When I am watching footage of the day, I am filled with an overwhelming urge to have someone pick up some of the pieces of paper that were everywhere on the ground and read them. What did all the papers say? Did they have names? Account numbers? Balances of investment accounts? Are those papers meaningful? Mundane? One of a kind? For how long will people say, We had that information but it was lost in the Trade Center? All that information spread all over the street and no one gives it a second thought. I think it shows how disconnected I am, watching from my living room, to think about such matters when horror is all around.

I was lucky to be two degrees separated from the event: I did not know anyone who died, but knew many people who knew people who had died.

One of the most harrowing scenes of the program was when the first Tower fell and the huge, engulfing cloud of debris arose. Someone had filmed a profile view of hundreds of people running away from the cloud and the cloud, moving, swirling, seemingly alive, full of bits of pulverized metal and concrete and plastic and people, chasing after them. All I could think of was, I am seeing Death itself.

I thought back to that day seven years ago and remember the so many details: I was pregnant with Michaela, due on the 23rd of September; it was the Tuesday of my last week of work before my maternity leave started; my boss at the time had died in her sleep three days earlier over the weekend and my department was reeling from this sudden, unexplained loss; I was wearing a green maternity top and tan pants... the top had a matching pair of pants that I had grown out of months ago; Dan called me at about 9:10am to ask if I had seen any television that morning and when I answered no, he told me a plane had hit the World Trade Center and I remember profoundly callously asking him, Oh, did it fall down? in sort of an offhand tone because at that point I had enough on my plate to worry about and just was not able to take on more tragedy.

I had my swollen feet up in my department head's office, listening to the radio when the towers fell.
We went to church that night to pray.
We met Michael Strauss, our Mikey, the first of the fabulous Strauss Boys Three, born two weeks earlier, for the first time that night. Such joy tempered with such grief.
We invaded Afghanistan on the day I gave birth to Michaela. CNN was on in my Labor and Delivery room, video clips of Osama bin Laden playing over and over again, until a nurse briskly said, That's enough of THAT and turned it off.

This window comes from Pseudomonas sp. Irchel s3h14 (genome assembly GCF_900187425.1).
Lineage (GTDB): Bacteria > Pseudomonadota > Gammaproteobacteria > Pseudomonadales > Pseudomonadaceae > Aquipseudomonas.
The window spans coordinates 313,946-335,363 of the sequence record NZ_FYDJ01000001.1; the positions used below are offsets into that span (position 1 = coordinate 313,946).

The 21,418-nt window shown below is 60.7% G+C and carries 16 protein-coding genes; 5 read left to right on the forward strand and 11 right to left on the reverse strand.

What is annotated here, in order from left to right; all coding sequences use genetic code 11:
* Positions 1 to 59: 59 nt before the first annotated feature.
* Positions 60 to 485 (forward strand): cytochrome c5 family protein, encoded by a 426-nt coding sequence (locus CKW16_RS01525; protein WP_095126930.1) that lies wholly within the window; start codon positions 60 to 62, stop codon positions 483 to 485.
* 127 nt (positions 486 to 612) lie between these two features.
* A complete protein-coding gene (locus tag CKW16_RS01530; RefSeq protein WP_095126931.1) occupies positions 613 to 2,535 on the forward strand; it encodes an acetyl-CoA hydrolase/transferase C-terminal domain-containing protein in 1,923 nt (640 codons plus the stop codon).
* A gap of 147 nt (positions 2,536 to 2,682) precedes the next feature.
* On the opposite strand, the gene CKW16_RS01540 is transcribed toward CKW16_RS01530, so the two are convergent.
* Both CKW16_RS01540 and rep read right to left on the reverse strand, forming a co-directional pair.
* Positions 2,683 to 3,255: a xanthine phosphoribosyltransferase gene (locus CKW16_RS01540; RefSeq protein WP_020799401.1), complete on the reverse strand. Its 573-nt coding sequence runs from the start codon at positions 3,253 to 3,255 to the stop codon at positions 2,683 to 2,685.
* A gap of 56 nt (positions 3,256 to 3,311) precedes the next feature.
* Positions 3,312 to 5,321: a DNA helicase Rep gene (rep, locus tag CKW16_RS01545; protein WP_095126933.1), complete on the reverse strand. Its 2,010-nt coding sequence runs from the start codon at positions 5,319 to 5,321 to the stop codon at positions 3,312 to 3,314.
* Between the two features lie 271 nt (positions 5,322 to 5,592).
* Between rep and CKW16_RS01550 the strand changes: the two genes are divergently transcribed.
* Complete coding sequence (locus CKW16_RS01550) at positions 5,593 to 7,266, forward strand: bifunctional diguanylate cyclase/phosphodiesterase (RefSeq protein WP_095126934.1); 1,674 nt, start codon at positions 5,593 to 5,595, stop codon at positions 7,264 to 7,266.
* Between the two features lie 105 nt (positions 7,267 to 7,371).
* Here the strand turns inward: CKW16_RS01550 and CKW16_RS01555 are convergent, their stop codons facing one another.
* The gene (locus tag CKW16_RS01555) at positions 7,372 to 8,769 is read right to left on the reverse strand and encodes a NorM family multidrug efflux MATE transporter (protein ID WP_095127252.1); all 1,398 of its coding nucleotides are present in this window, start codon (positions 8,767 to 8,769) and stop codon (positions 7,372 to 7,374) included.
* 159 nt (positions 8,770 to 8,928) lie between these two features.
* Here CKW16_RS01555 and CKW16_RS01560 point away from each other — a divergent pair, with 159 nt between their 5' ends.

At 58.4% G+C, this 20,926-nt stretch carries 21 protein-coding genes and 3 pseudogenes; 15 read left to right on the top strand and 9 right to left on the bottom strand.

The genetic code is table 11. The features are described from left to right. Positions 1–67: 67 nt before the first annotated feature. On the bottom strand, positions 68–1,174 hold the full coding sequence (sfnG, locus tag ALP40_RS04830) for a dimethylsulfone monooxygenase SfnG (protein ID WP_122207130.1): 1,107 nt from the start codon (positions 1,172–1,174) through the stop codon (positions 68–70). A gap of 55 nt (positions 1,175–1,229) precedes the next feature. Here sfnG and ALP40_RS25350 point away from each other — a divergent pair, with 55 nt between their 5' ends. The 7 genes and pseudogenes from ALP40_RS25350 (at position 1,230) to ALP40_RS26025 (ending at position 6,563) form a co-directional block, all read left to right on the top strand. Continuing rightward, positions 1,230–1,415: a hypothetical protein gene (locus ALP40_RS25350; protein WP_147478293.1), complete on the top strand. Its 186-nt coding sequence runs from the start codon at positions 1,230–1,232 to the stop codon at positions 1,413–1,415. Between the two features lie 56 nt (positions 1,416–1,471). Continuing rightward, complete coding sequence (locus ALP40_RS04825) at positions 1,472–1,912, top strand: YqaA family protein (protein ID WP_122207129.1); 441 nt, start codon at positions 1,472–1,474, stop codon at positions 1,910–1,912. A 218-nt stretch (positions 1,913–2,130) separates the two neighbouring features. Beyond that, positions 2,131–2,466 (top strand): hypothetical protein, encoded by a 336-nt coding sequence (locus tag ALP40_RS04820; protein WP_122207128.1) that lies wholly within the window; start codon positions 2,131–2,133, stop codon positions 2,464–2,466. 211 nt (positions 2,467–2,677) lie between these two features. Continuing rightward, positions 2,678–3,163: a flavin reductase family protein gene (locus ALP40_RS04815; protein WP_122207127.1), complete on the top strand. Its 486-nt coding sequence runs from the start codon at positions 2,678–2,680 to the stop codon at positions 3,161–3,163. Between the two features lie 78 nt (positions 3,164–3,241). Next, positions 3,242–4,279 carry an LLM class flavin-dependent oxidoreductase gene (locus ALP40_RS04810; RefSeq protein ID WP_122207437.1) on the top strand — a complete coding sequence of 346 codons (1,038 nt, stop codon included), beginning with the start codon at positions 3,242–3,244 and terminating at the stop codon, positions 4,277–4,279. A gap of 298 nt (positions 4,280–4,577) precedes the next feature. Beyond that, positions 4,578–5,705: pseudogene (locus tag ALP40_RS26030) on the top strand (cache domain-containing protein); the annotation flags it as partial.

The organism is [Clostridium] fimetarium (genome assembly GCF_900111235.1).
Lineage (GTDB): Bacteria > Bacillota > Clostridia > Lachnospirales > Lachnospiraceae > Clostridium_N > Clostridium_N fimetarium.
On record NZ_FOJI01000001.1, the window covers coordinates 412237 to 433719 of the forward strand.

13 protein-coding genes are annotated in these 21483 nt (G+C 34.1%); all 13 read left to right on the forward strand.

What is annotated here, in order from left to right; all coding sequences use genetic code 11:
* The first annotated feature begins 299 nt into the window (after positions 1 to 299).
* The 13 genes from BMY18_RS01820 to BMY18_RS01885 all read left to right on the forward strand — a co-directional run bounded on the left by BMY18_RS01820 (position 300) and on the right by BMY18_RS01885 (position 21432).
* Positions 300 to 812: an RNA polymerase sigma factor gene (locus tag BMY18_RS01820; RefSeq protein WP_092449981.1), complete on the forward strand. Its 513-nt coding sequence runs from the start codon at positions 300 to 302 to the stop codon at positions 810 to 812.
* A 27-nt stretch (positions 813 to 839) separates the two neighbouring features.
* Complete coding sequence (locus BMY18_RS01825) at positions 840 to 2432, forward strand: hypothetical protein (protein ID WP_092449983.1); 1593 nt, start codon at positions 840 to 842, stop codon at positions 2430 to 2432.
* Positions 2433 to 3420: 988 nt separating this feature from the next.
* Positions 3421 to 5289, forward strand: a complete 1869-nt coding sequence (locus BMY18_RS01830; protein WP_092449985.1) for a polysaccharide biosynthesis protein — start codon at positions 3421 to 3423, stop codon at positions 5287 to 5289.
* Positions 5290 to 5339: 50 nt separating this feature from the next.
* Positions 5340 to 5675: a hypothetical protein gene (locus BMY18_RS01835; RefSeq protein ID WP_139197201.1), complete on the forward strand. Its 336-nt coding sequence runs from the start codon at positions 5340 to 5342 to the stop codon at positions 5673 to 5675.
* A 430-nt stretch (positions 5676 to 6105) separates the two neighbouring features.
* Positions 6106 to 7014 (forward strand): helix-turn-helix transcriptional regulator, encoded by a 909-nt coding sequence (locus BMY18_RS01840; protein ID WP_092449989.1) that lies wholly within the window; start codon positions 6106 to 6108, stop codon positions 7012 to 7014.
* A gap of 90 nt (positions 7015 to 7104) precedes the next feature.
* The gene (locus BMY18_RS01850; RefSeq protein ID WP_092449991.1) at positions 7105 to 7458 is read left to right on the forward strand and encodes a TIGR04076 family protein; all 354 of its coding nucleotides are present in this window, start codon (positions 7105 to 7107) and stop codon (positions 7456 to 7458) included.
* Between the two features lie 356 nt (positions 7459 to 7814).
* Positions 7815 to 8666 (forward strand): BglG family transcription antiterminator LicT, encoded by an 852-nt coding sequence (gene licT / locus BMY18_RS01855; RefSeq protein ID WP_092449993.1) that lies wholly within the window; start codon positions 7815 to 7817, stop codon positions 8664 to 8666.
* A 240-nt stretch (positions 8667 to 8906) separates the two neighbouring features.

I always thought that the day was especially meaningful to me because I was just about to bring a life into the world and I honestly was not sure that my child would live in the same world and enjoy the same freedom that I grew up in. I mourned extra hard for the pregnant widows of the traders would died, imagining their joy and sorrow all mushed together in a messy bundle as their fatherless babies were born. I could not imagine facing caring for an infant and raising a child without my husband.

But now, seven years later, it is all softer now. It turns out Michaela and Jenna, too, are living the same way I am. I am starting to tell Michaela about what happened that day and she is sad about it.

Life is going on.

Tuesday, September 9, 2008

It was a dark and stormy Tuesday.

It's thunderstorming out today... it's dark and cool and rumbly and wet outside and cozy and warm inside. Jenna was a bit distressed that Michaela had to go out to the bus in this weather. Michaela was unfazed.
Jenna and I are going out shopping to Walmart in a few minutes.
Her outfit?
Turquoise and white halter top, denim jean shorts, her Dora the Explorer winter hat and gloves (to keep her dry) and her recently repaired flip flops. A strap came loose and we had to glue it together. She is thrilled with the fix. So thrilled that she is now giving me a rock concert of High School Musical 2 songs being sung into a microphone. She's really, really into singing songs- both real and made up - into microphones the last few days.
I wish I had a working camera... I'd post a photo.

Wednesday, September 3, 2008

First Day- 2nd Grade Edition.

Ah, the rite of passage for fall... today is the first day of school for the Miminator, and she was very excited and a little nervous. She has Miss Hajeck this year, who is the teacher she wanted, and one of her best friends, Fiona, is in her class.

She got to bed early last night, took a shower this morning, wanted a quick bangs trim ("so I don't have to spend the whole day pushing them out of my face") and put on the outfit she picked out last night. Her backpack (recycled from last year) was filled with her school supplies, all lovingly labelled by Mommy, along with her lunch in her brand-new High School Musical lunch bag.
Hot, hot stuff.
And check out these new Nike kicks. And how gorgeously tan her legs are.

The bus came on time and she jumped right on like it was nothin'.

Meanwhile, Jenna stood on guard just in case the bus wanted to pick her up, too, and then she could finally go to school. We have another two weeks until preschool starts and she asks me every day if today is the day she gets to go to "stool". In the picture below, Jenna is standing next to our pumpkin plant, started as a seed by Michaela at the end of 1st grade and has taken on a life of its own. If my posts suddenly stop in another week or two, it's because we have all been eaten alive by this plant. Hopefully we'll get a pumpkin out of it(right now it just flowers and grows, flowers and grows) in time for Halloween.

And here is one last picture of Michaela, taken last night before she and Dan went out to dinner for Chinese food to celebrate the start of school. She got these clogs yesterday on a last-minute shopping trip, and they have an animal/cheetah-type print on the top. She is highly impressed with them. She also wanted to put her hair back and put on a little makeup to look nice for the dinner.

I think we're in trouble deep.